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Minister tells Facebook he is 'appalled and disgusted' over harmful content

Naughten said that the company needed a “step change” in their practices.

Image: Dominic Lipinski

COMMUNICATIONS MINISTER DENIS Naughten has told Facebook he is “appalled and disgusted” at the company’s lack of progress in tackling offensive material.

Naughten was meeting the company in New York on foot of a Dispatches documentary on Tuesday which reported that inappropriate, racist and violent content, including assaults on children and images of self-harm, all remained on Facebook despite being reported by users and reviewed by moderators.

The programme included undercover footage recorded by a reporter at the company’s European headquarters in Dublin.

Naughten said that the company needed a “step change” in their practices and said that reviews were “not good enough”.

Officials from Naughten’s department and Facebook will meet again on Monday.

Social Protection Minister Regina Doherty said Naughten’s statement after his meeting with Facebook was “exceptionally strong”.

“We will not tolerate anybody making money off the back of abuse be it physical, verbal, violent or sexual – it’s just not on. We’re all parents, we all want to protect our children. The simple fact of anybody making policy decisions around business opportunities that belies their responsibilities.

“I totally take on board what Facebook said the other day that what Mark Zuckerberg designed and developed in 2004, he never expected it to be what it is today,” said Doherty, adding:

Regardless of what his ambitions were, his responsibilities are clear – and they are to protect vulnerable people, children and our citizens in this country and if he doesn’t do it himself then we’ll do it for him.

Speaking about reports that the idea of a Digital Safety Commissioner has been shelved by this government, Doherty said this is not the case.

“I don’t think it is shelved, I don’t know where that came from. What Denis [Naughten] said is that he recognised that a little more work needs to be done before we go out and advertise it,” she said.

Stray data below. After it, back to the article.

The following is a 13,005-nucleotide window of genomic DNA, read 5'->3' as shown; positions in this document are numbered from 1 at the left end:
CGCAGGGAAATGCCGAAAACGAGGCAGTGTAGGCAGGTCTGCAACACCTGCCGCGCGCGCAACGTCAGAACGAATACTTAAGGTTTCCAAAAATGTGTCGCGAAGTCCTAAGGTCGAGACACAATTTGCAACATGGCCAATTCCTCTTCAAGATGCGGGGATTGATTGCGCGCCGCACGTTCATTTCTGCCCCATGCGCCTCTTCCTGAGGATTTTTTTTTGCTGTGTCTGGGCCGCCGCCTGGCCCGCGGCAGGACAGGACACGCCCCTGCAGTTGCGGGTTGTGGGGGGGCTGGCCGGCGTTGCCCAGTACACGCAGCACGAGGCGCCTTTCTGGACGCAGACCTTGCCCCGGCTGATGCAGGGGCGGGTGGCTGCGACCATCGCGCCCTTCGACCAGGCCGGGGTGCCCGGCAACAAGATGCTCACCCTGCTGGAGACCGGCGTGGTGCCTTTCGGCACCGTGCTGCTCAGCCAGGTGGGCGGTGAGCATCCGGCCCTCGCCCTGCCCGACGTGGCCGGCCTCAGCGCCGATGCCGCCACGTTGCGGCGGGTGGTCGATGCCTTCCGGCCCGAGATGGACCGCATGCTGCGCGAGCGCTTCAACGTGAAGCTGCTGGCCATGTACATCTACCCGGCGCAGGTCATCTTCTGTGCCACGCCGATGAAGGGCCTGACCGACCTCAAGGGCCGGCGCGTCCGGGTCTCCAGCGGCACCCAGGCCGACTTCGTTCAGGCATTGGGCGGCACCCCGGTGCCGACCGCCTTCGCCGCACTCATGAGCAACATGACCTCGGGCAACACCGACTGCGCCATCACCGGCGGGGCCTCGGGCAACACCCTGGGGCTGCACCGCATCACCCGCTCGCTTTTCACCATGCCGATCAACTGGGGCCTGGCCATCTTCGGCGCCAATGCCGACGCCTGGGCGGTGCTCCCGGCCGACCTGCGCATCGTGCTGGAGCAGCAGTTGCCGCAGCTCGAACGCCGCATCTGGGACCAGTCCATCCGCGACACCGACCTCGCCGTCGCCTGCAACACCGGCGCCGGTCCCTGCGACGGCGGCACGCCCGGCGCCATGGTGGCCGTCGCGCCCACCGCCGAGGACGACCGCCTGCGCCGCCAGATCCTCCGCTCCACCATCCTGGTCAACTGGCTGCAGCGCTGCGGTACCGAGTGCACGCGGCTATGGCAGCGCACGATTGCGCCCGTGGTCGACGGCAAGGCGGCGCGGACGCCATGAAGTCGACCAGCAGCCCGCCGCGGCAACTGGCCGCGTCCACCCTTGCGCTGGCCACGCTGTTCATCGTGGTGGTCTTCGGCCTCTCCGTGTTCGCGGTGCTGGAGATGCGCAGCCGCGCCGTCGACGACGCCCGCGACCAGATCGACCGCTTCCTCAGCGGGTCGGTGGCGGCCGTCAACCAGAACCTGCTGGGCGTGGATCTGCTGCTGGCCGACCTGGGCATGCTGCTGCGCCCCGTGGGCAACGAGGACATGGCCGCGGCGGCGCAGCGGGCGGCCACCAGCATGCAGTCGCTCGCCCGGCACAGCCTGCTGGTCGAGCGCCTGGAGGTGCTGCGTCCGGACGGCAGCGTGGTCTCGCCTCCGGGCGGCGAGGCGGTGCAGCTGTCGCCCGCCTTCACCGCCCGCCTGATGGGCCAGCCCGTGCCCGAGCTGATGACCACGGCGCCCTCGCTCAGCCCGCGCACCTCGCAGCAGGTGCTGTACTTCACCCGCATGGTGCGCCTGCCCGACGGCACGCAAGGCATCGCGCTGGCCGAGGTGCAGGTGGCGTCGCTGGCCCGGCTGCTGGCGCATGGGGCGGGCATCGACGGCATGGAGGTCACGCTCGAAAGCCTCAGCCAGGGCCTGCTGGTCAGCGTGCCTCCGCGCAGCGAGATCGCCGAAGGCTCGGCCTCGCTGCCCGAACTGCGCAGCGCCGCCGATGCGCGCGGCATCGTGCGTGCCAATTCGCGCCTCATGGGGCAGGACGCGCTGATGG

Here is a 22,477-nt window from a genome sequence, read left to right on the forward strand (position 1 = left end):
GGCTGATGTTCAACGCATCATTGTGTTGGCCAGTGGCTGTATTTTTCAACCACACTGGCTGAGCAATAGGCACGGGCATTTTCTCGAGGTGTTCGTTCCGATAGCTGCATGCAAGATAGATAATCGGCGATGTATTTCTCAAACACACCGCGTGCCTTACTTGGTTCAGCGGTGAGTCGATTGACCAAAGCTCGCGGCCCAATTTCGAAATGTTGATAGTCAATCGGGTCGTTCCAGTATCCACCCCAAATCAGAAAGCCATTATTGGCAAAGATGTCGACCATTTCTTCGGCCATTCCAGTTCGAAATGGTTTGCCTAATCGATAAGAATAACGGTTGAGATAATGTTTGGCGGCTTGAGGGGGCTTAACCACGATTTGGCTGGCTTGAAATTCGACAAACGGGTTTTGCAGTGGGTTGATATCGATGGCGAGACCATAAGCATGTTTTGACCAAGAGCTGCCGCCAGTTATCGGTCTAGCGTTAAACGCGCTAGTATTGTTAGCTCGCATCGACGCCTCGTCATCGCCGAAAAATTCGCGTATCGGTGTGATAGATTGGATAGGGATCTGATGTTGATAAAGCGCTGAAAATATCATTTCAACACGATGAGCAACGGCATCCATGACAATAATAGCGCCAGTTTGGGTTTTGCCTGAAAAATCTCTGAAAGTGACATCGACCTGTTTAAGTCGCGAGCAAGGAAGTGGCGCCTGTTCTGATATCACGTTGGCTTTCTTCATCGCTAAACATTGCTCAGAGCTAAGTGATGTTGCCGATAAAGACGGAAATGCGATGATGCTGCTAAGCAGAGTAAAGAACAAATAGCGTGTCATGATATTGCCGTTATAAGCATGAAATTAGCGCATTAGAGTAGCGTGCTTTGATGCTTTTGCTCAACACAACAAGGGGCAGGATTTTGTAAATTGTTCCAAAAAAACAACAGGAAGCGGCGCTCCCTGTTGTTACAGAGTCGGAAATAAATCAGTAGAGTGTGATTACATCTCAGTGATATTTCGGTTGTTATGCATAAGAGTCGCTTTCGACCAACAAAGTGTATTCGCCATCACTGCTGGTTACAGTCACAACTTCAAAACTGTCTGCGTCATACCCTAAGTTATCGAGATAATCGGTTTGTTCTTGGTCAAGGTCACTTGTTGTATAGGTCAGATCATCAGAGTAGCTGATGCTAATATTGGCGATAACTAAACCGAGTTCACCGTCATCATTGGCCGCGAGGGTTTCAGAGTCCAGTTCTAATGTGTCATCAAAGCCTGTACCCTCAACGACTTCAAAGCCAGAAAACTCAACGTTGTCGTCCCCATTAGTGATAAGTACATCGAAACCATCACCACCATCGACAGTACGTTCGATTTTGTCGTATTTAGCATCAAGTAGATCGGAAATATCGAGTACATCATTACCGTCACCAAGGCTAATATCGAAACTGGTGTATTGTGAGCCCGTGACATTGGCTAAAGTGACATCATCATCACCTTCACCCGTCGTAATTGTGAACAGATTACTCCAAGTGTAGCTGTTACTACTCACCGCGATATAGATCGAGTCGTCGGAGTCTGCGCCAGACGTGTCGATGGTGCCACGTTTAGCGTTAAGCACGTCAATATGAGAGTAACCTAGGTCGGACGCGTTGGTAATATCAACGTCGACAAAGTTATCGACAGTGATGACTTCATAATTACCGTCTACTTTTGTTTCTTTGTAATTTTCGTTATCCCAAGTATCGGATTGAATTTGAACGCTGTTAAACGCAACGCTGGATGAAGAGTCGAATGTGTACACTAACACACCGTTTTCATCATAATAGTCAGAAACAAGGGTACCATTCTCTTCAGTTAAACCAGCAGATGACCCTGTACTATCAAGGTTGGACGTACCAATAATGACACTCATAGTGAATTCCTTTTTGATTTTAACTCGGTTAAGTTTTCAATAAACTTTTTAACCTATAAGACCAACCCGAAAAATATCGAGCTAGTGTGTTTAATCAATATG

Last week, at the launch of the government’s online safety strategy, Naughten said he would work with Sinn Féin to tease out issue in their Bill which puts forward the idea of establishing a Digital Safety Commissioner. Groups such as the ISPCC said such an office is vital to ensure online safety for children.

Referendum

Meanwhile, Facebook says that it will publish its data on political ads taken out during this year’s referendum campaign.

The company told Green Party leader Eamon Ryan that it will provide an “indicative” total of the money spent from 1 March to 25 May.

Ryan said:

“Providing data about online spending in the recent Irish abortion referendum sets an important precedent which should apply now in every future vote.

“It is not that we want to ban all online political activity. Research carried out by the Transparent Referendum Initiative showed that a lot of the online adverts during the recent campaign were part of a healthy local democratic process. What we cannot accept is foreign money seeking to buy a result by subterfuge.

“We need new legislation which sets regulates online advertising standards but in the meantime full transparency on all political advertising should be the accepted new norm.”

In a letter to Ryan, Facebook said that it will also outline the number of ads rejected as foreign between 8 May and 25 May.

With reporting by Christina Finn 

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